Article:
The clear-eyed morality with which these students transcend adult corruption in itself has a literary quality. That is, if political rhetoric employs the figure of the vulnerable child to inject a discourse with a sense of imminent danger, it also employs the figure of the innocent child to speak a kind of higher law. However, these school children are not tropes; they are people. Douglass is clear to assert that they decide wisely not because of some otherworldly and infallible childhood innocence, but because they know Rosetta—and are therefore best qualified to decide—and because they talked and thought about it. He recognizes the political legitimacy of their anti-segregationist claims:

“the young ladies of the school who saw the child, and had the best means of determining whether her presence in the schoolroom would be offensive or degrading to them, have decided in favor of admitting her without a dissenting vote.”

Tragically—but to no surprise—when this vote did not produce the result Miss Tracy expected, she withdrew the deciding power from the children and put the question to their parents. With a single parent’s vote against her, Rosetta was rejected from the school. But, despite its dismal ending, I am drawn to this moment because of how much political authority Douglass places in Rosetta’s schoolmates. He values their perspectives more than any of the other adults do, even though those other adults believe they are acting in advocacy of the (white) school children.

However, these school children are not tropes; they are people.

As a black man living in the 19th century, Douglass was sensitive to the political claims made by these children as other (although very differently) disenfranchised subjects. Likewise, living under forms of social and political oppression in our current moment, the trans community seems to be particularly respectful of children’s capacity to make independent, self-authored personal-political claims. Even as anti-trans discourse attempts to marginalize and silence the trans children in our public schools, trans children have played an extraordinary role in educating the American public about gender identities. That is, a poignant genre of family narratives has emerged on the internet and elsewhere, documenting how children—sometimes barely out of infancy—have asserted a gender identity contrary to the one assigned at birth. For many of these parents, their own children provided them with their very first introduction to the concept of transgender identities. And following their children’s lead, they have rewritten their own understanding of self, gender, family, and civil rights.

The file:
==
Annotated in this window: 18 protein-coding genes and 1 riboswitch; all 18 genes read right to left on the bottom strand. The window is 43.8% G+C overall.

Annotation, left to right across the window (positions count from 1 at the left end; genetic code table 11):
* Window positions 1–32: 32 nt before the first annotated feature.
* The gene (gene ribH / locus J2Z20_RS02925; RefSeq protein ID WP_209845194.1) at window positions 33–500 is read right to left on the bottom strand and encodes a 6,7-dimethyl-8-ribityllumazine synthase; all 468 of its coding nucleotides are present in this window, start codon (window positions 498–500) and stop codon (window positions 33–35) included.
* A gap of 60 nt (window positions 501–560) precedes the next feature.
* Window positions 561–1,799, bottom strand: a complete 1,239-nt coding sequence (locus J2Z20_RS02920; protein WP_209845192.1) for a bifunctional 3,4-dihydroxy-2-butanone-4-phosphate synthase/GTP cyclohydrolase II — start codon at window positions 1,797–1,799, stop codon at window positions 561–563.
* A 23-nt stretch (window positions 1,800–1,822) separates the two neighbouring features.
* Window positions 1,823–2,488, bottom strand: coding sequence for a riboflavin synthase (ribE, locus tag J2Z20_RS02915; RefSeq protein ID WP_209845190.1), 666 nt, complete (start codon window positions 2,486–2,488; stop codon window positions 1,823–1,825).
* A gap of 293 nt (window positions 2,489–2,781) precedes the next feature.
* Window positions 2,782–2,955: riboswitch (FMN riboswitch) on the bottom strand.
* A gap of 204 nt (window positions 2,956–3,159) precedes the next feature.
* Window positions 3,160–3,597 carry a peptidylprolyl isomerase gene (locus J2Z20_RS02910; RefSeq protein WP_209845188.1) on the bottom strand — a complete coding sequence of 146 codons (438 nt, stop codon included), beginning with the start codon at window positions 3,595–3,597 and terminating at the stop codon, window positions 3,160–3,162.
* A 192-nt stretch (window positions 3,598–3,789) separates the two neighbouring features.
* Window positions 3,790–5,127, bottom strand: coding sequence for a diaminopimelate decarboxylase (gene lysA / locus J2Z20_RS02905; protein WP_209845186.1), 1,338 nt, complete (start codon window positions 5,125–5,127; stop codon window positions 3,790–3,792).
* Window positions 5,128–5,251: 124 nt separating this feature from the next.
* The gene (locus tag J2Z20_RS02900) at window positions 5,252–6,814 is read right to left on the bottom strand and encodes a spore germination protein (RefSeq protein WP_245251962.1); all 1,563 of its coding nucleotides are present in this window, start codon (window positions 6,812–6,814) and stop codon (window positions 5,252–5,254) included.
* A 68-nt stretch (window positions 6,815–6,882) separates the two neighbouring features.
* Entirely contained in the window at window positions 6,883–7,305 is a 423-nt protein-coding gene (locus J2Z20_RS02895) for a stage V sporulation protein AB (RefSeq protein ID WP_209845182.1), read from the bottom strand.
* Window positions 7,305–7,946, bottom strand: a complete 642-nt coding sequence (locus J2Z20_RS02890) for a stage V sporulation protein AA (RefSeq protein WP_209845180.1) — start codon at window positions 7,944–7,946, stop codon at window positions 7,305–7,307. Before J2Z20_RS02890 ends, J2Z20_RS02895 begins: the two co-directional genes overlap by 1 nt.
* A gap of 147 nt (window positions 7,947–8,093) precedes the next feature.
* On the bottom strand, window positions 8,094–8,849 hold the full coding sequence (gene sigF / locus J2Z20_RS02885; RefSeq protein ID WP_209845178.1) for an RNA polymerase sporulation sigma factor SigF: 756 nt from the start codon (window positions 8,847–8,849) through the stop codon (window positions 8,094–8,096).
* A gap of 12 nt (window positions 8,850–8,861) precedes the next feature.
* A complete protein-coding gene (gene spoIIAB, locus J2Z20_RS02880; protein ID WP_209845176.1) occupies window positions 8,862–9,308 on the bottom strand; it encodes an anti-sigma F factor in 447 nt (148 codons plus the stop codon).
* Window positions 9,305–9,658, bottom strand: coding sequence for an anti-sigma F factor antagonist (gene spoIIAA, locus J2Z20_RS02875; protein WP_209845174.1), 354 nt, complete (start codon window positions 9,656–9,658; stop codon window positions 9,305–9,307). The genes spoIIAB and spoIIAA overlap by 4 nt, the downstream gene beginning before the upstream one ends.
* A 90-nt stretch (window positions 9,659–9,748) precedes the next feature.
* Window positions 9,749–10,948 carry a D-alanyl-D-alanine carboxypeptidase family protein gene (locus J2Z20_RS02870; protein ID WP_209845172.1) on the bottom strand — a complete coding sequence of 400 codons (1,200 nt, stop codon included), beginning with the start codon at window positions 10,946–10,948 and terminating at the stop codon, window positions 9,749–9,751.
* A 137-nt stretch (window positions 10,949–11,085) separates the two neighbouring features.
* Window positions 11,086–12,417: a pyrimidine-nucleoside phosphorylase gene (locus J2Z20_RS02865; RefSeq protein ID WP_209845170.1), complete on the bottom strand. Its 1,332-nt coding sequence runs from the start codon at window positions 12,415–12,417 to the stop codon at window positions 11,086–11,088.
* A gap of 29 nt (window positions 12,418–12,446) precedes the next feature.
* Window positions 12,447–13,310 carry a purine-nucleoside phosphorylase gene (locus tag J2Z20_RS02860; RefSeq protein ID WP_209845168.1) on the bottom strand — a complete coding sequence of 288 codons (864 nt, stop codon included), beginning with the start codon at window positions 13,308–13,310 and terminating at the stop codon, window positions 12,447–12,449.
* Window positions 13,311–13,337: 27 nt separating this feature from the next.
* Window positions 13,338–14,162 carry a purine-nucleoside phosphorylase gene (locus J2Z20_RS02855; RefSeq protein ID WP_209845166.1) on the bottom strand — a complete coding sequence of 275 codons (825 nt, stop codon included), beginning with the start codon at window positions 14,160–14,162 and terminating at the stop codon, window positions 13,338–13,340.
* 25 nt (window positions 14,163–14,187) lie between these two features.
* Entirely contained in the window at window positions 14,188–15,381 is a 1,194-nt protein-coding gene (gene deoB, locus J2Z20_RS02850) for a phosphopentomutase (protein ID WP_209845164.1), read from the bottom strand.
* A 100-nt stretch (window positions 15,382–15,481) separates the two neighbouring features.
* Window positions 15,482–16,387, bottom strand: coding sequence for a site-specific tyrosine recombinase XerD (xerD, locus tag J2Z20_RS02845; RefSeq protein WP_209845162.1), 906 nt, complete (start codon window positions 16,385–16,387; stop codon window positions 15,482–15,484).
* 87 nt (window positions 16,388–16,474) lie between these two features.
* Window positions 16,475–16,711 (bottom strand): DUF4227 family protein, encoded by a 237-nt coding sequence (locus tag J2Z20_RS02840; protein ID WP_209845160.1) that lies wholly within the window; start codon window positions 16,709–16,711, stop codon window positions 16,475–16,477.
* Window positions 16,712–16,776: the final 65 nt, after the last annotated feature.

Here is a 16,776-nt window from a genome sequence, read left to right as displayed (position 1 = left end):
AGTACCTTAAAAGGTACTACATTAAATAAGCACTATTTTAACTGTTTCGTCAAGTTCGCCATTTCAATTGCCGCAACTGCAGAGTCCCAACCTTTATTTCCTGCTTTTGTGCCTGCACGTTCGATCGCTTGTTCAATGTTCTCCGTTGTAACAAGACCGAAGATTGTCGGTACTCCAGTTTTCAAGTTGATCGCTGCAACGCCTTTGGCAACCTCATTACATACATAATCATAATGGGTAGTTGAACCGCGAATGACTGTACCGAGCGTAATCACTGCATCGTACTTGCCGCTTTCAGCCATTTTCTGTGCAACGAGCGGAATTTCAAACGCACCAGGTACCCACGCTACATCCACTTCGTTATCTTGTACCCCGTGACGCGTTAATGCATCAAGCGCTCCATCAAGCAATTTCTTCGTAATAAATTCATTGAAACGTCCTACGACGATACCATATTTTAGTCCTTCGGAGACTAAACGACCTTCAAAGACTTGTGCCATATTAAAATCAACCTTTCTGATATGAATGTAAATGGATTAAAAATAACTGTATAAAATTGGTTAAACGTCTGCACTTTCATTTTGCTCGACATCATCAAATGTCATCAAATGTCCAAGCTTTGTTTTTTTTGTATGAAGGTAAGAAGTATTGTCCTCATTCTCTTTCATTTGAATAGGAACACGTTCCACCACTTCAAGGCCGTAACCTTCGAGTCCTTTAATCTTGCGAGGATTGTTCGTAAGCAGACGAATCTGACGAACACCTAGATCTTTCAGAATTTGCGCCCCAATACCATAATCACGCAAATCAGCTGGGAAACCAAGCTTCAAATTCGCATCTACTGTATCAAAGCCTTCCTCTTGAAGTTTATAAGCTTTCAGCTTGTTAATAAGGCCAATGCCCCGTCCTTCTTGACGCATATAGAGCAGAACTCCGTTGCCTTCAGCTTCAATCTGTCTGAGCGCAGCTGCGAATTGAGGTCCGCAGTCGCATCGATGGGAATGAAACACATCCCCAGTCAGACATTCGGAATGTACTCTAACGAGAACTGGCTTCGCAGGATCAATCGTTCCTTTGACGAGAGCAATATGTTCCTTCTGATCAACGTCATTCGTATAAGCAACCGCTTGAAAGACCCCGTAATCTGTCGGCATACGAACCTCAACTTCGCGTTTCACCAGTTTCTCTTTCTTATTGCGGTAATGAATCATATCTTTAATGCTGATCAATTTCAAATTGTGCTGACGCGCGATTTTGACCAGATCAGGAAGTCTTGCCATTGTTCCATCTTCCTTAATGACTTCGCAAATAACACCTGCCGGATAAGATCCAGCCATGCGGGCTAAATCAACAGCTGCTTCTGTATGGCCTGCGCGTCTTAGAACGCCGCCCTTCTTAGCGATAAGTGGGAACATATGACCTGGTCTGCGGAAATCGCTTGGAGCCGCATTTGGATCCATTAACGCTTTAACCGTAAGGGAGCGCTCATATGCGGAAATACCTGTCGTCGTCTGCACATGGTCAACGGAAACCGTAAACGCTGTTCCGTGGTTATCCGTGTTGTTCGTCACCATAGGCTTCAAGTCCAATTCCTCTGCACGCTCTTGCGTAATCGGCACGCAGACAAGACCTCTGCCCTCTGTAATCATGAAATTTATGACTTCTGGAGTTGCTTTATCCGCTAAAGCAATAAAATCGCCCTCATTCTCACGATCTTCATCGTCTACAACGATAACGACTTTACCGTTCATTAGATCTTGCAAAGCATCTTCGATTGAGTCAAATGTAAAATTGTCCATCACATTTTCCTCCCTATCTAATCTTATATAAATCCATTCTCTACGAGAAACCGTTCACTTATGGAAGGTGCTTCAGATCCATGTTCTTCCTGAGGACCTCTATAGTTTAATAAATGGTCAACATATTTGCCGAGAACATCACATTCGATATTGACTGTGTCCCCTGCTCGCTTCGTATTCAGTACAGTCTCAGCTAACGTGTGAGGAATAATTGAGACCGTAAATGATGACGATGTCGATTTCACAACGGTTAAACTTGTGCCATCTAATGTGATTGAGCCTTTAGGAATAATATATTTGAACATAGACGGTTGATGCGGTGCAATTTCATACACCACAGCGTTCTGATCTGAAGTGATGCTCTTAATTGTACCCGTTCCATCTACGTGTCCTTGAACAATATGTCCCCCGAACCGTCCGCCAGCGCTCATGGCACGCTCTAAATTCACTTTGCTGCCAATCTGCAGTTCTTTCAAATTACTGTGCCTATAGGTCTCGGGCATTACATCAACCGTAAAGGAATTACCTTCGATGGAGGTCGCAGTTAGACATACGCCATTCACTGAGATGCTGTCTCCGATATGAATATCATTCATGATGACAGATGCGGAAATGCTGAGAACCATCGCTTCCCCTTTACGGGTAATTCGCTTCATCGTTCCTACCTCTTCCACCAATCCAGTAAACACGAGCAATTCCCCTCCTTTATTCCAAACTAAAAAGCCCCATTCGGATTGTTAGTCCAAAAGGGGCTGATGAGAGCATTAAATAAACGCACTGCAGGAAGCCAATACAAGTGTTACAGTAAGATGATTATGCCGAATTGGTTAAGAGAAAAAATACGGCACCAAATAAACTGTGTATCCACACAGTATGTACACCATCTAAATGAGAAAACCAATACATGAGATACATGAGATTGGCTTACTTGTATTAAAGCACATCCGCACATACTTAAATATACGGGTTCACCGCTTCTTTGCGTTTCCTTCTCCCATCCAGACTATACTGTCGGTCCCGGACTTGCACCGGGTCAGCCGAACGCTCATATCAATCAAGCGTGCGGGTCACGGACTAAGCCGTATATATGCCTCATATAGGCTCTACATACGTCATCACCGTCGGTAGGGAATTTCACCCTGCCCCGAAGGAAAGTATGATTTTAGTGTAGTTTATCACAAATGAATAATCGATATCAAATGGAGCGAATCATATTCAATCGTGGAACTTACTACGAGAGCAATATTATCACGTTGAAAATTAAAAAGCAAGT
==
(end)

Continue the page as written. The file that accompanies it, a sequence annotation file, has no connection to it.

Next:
Within this particular genre of trans narratives, the parents of trans children over and again marvel at how early and confidently their children “knew” their true gender identities, even against every form of external pressure to the contrary. Now, I think it’s really important to recognize that these narratives are the product of the way our culture requires as a condition for entry to a discussion about civil rights that the LGBTQ community prove that their identities are “real,” in the sense that they are not simply “made up” or “a choice.” Just as social and legal progress for the gay community in many ways hinged on gay people convincing the American public that they are “born that way” and not choosing a lifestyle, the transgender community and their allies have been gaining traction in the mainstream by emphasizing how transgender identities emerge at birth.

In a just world, our culture would not require these forms of proof, nor their reliance on the binary. But, as it is, the way that transgender issues have been introduced to the cultural mainstream is significant for the study of childhood precisely because this valuable political “evidence” comes in the form of the testimony of very young children.

How can it be that all this talk about the children fails to take into account the children? What might happen if we included them?

In so many of these narratives, parents quote word-for-word their children’s early assertions of their true gender, which often count among their first-ever verbalizations. The very same condition that typically excludes children from political agency—our belief that children are pre-social and irrational—in this particular context authorizes their claims as authentic and therefore politically compelling. We find ourselves in a moment in which, at the level of popular culture, the words of preschoolers might be offering the key terms for social transformation. As the families of trans kids accept the wisdom of their children’s experiences and self-knowledge, they invite the public to respect children’s capacity to know things, even things that we as adults may struggle to understand. Trans kids, their families, and their allies have much to teach, not only about gender identities but also about listening to children as people with political subjectivities.